Little did they know that a nearby resident, who goes by the name Estefani, to protect her identity, witnessed the entire incident from her bedroom window directly above the shooting.
“His hands were on his head when they started shooting,” she told investigators canvassing the neighborhood for witnesses some 30 minutes after the shooting.
Estefani said De la Trinidad did jump out of the car after it came to a sudden stop. After he ran toward the deputies a few feet, they ordered him to stop and turn around — which he did immediately, she said.
Seconds later, the deputies opened fire, she said.
But they didn’t like what they were hearing:
The deputies, she said, repeatedly asked her which direction De la Trinidad was facing, which she perceived as an attempt to get her to change her story.
“I told them, ‘You’re just trying to confuse me,’ and then they stopped,” she said. Authorities later interviewed Estefani a second time.
In their most recent report on the autopsy, the Times failed to include a vital tidbit: the Sheriff’s Department initially denied having spoken to any witnesses. It wasn’t until they were questioned by, ironically enough, the Times that they came clean, though they blamed it on “a lack of information flowing between various deputies and lieutenants involved in the investigation.”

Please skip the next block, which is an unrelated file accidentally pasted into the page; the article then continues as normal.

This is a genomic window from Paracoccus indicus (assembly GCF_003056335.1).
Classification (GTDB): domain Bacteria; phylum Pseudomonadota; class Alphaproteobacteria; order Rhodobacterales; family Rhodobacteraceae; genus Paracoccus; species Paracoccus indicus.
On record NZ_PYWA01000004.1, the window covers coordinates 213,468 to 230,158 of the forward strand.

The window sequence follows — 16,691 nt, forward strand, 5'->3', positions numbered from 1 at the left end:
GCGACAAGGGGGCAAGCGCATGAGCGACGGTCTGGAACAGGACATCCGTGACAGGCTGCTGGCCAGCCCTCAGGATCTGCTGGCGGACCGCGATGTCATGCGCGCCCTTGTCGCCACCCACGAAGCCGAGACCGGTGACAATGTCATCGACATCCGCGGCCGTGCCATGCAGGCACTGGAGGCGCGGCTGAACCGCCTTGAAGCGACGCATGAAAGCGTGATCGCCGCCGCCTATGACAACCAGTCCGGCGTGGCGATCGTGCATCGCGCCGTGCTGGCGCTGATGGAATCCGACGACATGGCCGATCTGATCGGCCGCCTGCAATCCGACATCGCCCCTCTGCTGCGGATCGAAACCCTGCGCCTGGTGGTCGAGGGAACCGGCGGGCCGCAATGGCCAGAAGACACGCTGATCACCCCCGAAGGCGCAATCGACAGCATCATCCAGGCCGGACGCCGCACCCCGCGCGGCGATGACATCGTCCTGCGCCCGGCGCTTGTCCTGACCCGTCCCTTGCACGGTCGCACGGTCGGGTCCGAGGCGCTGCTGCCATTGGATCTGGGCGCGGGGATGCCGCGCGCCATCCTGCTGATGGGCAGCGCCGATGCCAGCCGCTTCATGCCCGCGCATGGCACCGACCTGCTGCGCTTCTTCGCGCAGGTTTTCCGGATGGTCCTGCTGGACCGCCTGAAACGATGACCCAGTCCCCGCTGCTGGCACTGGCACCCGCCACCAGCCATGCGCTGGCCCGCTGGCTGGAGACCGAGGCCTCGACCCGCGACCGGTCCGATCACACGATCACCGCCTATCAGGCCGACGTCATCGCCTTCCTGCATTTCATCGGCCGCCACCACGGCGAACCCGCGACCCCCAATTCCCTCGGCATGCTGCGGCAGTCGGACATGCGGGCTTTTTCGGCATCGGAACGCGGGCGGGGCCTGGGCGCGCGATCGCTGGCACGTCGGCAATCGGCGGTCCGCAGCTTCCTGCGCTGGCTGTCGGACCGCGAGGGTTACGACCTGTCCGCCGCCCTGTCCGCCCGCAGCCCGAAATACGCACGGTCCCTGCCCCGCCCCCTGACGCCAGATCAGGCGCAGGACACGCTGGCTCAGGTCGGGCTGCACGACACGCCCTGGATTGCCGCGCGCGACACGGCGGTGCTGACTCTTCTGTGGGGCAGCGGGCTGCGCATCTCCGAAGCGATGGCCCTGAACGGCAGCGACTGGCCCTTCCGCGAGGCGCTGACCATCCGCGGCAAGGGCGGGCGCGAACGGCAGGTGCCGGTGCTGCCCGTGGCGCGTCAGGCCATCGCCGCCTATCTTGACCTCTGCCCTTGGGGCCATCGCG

The family plans on suing the Sheriff’s Department, according to their attorney, Arnoldo Casillas, who argues that De la Trinidad ”complied, did what he was supposed to, and was gunned down by trigger-happy deputies.”
Over 100 people joined De la Trinidad’s relatives in Compton on Saturday to demand justice. They marched through the streets chanting, “No justice, no peace! No killer police!”, a rallying cry sung far too often in neighborhoods of color where police shootings are a regular occurrence. But you would never know this from the Times piece, which includes just two sentences about the weekend protest.